Policy-Driven Infrastructure

One term that you may have run across from some of the marketing efforts of vendors touting SOA governance solutions is policy. They may even go so far to claim that governance is about policy enforcement. Technically, policing is probably more about policy enforcement is you think of governance in the municipal sense. Your local government collects taxes, makes laws (policy), and the police enforce those laws. But, that’s not the point of this entry because policy is actually a very important concept to understand.

Practitioners in the security space will frequently use the terms Policy Enforcement Point or PEP, Policy Management Point or PMP (also referred to as Policy Administration Point), Policy Information Point or PIP, and sometimes Policy Decision Point or PDP. Simply put, a policy enforcement point is the place where the determination is made that a policy needs to be enforced. A policy management point is where policies are defined or administered. A policy information point is the source of information necessary to enforce the policy, potentially including the policy itself, and a policy decision point is where the actual decision regarding the policy is made. Take your basic web access control product. A request shows up at your web server, the policy enforcement point. That request is intercepted, credentials extracted, and a call is made to the policy decision point asking, “Can the user named todd access the URL http://www.biske.com/blog?” The policy decision point accesses a policy information point (e.g. LDAP) to determine the allowed roles for that URL and the roles assigned to user todd, and returns a yes or a no. If an administrator has used the policy management point to assign allowed roles to the URL and assigned roles to user todd, everything works.

So what does this have to do with anything outside of the security domain? It comes back to policy. A policy is something that is declared. Container managed code was about externalizing concerns and declaring them in a configuration file. In other words, establishing policy. If you think about infrastructure today, all of them have a configuration file, or some management interface that allows it to be configured. Take your typical application server. It probably has some XML file that contains entries that specify what .ear or .war files will be executed. Hmm… this sounds like a policy information file. Clearly, the application server itself is an enforcement point. The policy is “load and execute this .ear file” and it does it. How do these policies get established? Well, while most enterprises probably manipulate the configuration file directly, that application server certainly has a management console (policy management point) that will manipulate the configuration file for you. Is this starting to become clear?

Now let’s look at the domain of the service intermediary, whether its an ESB, an XML appliance, a WSM gateway or agent, or anything else. What does the intermediary do? It enforces security policy. It enforces routing policy. It enforces transformation policy. It enforces logging policy. It enforces availability policy. Your intermediary of choice certainly has a management console, and it likely creates a config file somewhere where all these policies are stored. So, what’s the problem? Well, the problem is that security policy is governed by information security. Availability and routing policy by operations. Transformation policy may be the domain of the development team. Logging policy may be tied to compliance. Yet, we have one management console. To match the way policies are set, policy management must be externalized from policy enforcement. Furthermore, policies must be independent of policy enforcement points, because they may be heterogeneous. One security policy may be enforced by a Java EE server, another by an XML gateway, and a third by a .NET server. So, the most flexible scenario is one where policy management, policy enforcement, and policy information are all separated. Well, what do we have going on in the SOA space? AmberPoint recently announced agentless management, claiming that they will manage your enforcement points, whatever they may be. HP/Mercury/Systinet and webMethods/Infravio have both touted the role of the registry/repository as a policy information point. We’re getting there folks. I’m not implying that a mutli-vendor solution, is necessary, either. Certainly, SOA Software’s Closed Loop Infrastructure is showing this same separation of concerns. The world I envision has policy management points that are tailored toward the type of policy being established and the groups that do so, a distributed network of enforcement points capable of handling multiple policy domains at once (i.e. avoid having one enforcement point for security, another for routing, another for transformations, etc.), and information points capable of storing many types of policies.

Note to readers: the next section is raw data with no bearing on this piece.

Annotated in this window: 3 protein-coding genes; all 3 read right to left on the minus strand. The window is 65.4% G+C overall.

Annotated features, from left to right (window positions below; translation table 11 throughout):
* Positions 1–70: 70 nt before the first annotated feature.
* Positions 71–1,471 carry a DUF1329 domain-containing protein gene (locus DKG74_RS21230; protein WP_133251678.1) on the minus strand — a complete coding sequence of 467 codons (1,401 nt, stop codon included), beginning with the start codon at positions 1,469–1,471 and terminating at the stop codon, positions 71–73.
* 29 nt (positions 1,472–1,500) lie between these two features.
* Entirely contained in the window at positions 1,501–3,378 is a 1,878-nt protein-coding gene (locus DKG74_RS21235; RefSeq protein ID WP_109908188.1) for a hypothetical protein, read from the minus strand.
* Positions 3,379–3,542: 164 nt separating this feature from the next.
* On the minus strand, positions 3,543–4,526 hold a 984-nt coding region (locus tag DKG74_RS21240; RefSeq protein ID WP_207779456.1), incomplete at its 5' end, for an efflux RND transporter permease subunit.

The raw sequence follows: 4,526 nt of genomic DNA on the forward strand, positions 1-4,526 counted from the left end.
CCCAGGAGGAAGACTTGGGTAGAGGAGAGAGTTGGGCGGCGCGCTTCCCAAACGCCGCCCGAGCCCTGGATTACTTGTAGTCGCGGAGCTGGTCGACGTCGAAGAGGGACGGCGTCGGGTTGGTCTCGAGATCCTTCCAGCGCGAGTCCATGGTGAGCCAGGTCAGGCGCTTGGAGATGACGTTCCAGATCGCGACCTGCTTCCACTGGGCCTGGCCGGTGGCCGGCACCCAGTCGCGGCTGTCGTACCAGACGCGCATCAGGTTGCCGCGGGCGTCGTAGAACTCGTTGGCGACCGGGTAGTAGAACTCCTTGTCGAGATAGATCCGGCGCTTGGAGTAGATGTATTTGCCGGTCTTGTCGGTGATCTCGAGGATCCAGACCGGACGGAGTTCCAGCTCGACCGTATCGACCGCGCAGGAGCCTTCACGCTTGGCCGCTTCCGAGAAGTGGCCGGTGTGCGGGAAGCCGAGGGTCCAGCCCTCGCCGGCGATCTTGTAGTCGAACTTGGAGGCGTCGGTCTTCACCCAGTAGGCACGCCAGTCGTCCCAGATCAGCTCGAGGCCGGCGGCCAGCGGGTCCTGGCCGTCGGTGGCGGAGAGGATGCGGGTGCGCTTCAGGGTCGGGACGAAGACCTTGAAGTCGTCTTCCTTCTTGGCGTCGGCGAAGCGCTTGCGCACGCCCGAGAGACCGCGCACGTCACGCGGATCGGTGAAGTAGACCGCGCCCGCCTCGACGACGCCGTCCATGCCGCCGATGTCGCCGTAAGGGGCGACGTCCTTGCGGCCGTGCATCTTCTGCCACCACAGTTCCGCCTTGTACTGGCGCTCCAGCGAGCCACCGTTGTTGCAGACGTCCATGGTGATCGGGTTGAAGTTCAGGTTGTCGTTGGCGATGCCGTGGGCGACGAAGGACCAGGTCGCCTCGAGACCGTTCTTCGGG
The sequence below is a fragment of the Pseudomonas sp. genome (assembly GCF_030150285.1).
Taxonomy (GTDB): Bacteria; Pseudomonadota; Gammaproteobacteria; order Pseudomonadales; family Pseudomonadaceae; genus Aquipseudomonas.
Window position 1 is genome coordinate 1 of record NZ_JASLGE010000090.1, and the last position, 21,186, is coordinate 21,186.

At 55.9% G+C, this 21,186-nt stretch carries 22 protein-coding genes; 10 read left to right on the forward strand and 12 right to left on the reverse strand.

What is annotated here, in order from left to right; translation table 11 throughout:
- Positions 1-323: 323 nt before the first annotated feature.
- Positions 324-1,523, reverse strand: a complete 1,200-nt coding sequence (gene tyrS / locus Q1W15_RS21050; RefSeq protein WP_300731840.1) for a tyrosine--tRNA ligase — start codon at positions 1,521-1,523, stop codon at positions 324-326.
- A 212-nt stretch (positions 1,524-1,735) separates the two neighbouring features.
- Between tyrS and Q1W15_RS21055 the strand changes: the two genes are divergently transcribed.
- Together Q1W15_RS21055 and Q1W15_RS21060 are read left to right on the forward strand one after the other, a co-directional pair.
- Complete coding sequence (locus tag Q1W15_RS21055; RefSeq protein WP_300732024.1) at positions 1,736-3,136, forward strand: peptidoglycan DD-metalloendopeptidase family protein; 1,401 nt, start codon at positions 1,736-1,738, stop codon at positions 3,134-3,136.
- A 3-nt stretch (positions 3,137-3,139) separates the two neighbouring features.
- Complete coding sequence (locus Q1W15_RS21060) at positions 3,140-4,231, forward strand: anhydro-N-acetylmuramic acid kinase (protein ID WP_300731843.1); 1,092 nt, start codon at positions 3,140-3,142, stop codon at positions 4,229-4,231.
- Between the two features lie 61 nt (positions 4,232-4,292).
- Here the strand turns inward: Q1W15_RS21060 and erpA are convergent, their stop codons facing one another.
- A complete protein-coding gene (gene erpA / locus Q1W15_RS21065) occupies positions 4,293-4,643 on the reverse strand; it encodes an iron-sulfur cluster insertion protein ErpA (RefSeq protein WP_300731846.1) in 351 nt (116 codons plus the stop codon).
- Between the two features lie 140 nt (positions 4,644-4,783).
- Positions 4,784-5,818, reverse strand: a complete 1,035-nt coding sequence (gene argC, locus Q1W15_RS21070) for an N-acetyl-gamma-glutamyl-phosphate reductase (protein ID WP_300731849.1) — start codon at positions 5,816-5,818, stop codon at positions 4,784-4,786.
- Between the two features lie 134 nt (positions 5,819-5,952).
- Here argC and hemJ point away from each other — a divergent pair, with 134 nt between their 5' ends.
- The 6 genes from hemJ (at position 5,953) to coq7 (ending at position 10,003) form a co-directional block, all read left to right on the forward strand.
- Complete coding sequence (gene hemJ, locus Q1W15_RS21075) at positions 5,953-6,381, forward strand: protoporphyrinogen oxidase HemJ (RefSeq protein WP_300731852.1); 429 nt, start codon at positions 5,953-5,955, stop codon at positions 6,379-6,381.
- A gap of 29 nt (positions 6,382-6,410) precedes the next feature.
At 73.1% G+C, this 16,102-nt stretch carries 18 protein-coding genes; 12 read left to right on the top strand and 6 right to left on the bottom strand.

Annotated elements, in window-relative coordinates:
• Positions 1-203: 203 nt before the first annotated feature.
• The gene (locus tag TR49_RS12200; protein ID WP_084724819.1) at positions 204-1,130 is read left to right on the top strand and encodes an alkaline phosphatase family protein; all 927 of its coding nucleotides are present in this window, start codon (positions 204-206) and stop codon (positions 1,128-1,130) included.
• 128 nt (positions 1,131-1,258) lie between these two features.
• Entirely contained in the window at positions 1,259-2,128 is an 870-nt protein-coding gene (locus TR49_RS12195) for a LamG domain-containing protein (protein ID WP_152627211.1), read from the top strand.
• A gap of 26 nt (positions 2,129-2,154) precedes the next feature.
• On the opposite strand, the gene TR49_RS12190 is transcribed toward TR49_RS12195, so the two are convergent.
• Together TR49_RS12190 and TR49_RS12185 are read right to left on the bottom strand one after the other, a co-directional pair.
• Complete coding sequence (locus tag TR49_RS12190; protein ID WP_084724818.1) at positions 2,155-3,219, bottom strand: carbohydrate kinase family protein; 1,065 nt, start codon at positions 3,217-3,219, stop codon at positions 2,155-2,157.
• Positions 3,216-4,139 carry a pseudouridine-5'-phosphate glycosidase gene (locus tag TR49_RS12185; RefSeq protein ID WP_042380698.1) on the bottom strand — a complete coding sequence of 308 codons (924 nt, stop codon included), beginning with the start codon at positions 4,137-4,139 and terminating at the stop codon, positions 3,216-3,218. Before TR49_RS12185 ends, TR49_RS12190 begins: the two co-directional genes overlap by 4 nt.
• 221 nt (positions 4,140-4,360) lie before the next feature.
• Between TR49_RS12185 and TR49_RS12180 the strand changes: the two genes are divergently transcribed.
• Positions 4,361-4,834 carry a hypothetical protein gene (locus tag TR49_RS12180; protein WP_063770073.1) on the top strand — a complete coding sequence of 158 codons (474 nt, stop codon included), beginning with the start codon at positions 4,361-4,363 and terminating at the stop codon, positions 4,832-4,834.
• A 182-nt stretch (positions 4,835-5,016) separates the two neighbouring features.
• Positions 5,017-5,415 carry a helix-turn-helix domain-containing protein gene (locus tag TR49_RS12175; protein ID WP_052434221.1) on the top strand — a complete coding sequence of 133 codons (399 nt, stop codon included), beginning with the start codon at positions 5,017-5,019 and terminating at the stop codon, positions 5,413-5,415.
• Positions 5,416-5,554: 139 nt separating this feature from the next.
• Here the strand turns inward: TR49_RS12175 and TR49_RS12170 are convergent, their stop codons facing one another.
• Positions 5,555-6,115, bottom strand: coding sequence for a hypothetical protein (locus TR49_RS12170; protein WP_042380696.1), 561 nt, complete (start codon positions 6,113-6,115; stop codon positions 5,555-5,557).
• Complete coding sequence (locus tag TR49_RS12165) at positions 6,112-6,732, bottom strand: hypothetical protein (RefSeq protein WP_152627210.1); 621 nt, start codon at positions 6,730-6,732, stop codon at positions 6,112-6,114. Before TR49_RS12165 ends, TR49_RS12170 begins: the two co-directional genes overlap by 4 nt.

My recommendation to allow of you when you’re off talking to these vendors, especially the ones offering enforcement points, is to ask them about policy. Do they even understand that they are a policy enforcement point? Can policies span multiple services? Can they be managed by an external entity? Can they be stored externally? If they don’t understand this, then be prepared for a conceptual mismatch in trying to use them.

Disclaimer: I personally have no relationship with any of the vendors listed, although I’ve certainly had conversations with them at conferences, follow their blogs, etc. I used them here only to illustrate the concepts, not as any kind of endorsement.

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